Korotkhikh, who graduated from a Belarusian KGB academy before being naturalized Ukrainian, is included in the investigations into the unsolved murder of Pavlo Sheremet. He was a close comrade of the prime suspect in the 2000 murder of Sheremet cameraman Dmitry Zavadsky in Minsk. There is, however, no conclusive evidence linking Korotkhikh to any of the crimes. Before his own death, Sheremet wrote an article saying that he thought the neo-Nazi had nothing to do with the murder of his cameraman.
In the meantime, the Ukrainian security services seem to have passed their own judgment on Batulin. In early August, just days after Shishov’s death, the mixed martial arts fighter was banned from entering the country on ânational securityâ grounds. It’s unclear if this has anything to do with the ongoing investigation into Shishov’s death, but the timing certainly looks suspicious.
In a sharp phone interview, Korotkikh recounts The independent he would not “fantasize” about Batulin’s problems or the reasons for Shishov’s death. He âbarely knewâ Shishov, he says, and rejects âstupidâ claims that he could still work for the Belarusian KGB. Korotkikh “is and always has been” a sworn opponent of Lukashenko. âOn election day, I blogged to say I think he should go,â he says. “And now I think he should be jailed, and maybe even shot.”
Korotkikh’s fact-checking blog adds gray to an already cloudy picture. Yes, Azov’s tough man criticizes Lukashenko, but he does so without much passion. And he also suggests that the only alternative, Svetlana Tikhanovskaya, is a “Russian agent”, and therefore worse.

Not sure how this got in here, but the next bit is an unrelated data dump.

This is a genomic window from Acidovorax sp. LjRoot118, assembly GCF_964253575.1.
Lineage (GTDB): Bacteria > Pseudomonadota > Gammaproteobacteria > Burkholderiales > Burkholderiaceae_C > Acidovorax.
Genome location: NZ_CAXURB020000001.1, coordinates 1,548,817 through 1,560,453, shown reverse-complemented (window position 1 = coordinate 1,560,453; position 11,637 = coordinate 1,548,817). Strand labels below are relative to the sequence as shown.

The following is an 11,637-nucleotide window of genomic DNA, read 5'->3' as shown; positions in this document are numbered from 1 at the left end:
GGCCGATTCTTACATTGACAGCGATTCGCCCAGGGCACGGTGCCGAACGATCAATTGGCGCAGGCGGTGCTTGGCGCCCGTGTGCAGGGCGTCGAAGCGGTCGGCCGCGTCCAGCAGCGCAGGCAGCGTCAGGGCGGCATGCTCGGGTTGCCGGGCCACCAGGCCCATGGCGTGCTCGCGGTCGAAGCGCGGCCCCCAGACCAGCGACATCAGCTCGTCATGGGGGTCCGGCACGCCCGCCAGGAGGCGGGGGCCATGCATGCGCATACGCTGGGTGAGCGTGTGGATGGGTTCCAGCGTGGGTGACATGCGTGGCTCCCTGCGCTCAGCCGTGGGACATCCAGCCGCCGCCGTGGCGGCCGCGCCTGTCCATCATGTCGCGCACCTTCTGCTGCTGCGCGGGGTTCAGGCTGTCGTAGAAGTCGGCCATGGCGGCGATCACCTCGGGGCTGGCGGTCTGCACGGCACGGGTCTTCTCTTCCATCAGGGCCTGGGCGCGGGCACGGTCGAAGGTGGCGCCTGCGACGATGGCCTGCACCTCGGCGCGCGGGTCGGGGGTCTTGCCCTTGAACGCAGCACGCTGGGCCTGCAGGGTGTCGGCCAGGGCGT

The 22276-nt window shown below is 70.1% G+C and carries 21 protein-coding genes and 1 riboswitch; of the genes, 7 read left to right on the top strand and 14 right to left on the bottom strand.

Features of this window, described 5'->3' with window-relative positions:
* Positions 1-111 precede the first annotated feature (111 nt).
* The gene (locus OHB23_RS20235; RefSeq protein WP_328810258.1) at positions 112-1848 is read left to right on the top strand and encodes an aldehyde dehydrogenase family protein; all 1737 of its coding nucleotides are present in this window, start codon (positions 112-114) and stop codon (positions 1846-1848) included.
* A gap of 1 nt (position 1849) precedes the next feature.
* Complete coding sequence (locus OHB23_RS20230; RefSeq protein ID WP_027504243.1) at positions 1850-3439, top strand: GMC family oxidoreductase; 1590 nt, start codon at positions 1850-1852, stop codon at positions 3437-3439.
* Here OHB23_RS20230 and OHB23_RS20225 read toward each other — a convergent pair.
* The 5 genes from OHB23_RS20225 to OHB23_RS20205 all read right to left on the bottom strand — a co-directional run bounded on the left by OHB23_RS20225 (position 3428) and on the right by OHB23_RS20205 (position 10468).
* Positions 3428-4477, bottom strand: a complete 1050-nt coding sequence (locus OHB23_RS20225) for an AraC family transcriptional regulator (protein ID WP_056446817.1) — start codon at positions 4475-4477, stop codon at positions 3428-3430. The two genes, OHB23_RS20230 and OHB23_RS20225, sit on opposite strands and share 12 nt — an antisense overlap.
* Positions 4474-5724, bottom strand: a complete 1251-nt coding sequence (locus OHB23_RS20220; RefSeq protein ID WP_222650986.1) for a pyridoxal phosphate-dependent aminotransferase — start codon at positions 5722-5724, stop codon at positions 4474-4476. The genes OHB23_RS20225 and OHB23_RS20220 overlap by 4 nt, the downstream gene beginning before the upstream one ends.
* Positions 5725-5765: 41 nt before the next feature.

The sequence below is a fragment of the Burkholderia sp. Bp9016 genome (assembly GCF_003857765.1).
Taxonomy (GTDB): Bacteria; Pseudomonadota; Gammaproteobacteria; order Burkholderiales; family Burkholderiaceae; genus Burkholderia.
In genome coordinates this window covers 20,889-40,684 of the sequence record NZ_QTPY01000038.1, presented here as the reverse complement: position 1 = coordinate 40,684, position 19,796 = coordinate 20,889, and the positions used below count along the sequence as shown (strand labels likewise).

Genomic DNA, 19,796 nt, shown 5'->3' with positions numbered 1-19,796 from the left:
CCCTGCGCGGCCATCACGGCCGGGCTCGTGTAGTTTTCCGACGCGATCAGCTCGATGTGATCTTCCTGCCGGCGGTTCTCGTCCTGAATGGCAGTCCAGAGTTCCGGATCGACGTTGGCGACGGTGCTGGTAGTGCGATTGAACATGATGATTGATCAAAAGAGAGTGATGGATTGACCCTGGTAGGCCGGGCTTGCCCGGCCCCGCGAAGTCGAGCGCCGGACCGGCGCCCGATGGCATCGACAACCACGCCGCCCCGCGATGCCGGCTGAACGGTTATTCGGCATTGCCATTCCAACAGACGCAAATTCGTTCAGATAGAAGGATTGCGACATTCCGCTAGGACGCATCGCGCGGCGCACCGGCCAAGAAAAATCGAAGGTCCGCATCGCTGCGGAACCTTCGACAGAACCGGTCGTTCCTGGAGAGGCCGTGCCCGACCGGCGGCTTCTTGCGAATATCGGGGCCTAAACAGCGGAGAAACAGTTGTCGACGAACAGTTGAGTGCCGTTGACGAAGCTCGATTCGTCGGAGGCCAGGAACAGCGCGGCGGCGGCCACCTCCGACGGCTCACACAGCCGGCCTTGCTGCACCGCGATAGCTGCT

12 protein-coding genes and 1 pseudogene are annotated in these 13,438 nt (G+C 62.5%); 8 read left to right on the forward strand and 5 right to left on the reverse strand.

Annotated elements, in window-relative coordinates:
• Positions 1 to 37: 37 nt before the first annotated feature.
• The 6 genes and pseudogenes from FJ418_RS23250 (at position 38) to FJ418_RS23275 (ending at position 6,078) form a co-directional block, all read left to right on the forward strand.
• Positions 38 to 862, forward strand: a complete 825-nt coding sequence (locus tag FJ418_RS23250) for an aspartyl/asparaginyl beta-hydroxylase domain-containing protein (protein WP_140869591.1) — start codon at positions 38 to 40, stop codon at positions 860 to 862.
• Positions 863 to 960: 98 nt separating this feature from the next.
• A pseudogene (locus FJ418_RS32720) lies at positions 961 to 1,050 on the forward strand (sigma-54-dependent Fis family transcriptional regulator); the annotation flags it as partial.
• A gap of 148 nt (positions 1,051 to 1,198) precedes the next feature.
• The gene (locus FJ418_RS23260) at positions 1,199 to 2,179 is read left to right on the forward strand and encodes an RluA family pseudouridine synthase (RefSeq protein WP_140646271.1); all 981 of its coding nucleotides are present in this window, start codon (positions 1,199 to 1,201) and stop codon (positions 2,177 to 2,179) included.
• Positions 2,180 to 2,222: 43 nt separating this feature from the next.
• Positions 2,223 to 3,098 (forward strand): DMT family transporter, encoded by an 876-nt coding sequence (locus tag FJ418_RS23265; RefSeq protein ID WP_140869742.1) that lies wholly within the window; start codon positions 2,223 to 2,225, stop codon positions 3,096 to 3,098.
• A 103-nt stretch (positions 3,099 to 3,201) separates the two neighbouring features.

“If you’re confused, welcome to our world,” jokes Gleb Kovalev, the owner of the Belarusian diaspora bar in Kiev, which has just opened opposite the Bessarabian market. Kovalev pours himself a drink before telling me what he discovered on his own trip, extricating himself and his bar from central Minsk to Kiev, via smoke grenades, police raids, a divorce. and Poland.
âThere is more to this diaspora than it seems,â he says. If you were in Minsk you would know on which side someone was willing to carry the white and red Belarusian independence flag, but things are different in Ukraine, he adds. “Kiev is the only place in the world where I have seen people wear a swastika next to the Belarusian independence flag.”
Regulars at the bar, who are mostly on the left, say they have all become more vigilant about their safety since the Shishov episode. They don’t believe the police will protect them, they say; some have even taken their protection in hand. But for them, the threat does not come so much from Lukashenko’s agents as from the local extreme right.
“We have understood that we must divide the diaspora into three”, one of them tells me (he asks to remain anonymous). âThere are those with whom you can be friends; the ones you can’t; and those you just don’t know enough about.
âNot everyone who comes to town for the first time realizes it,â he adds, âand Shishov, I think, could have been one of them.â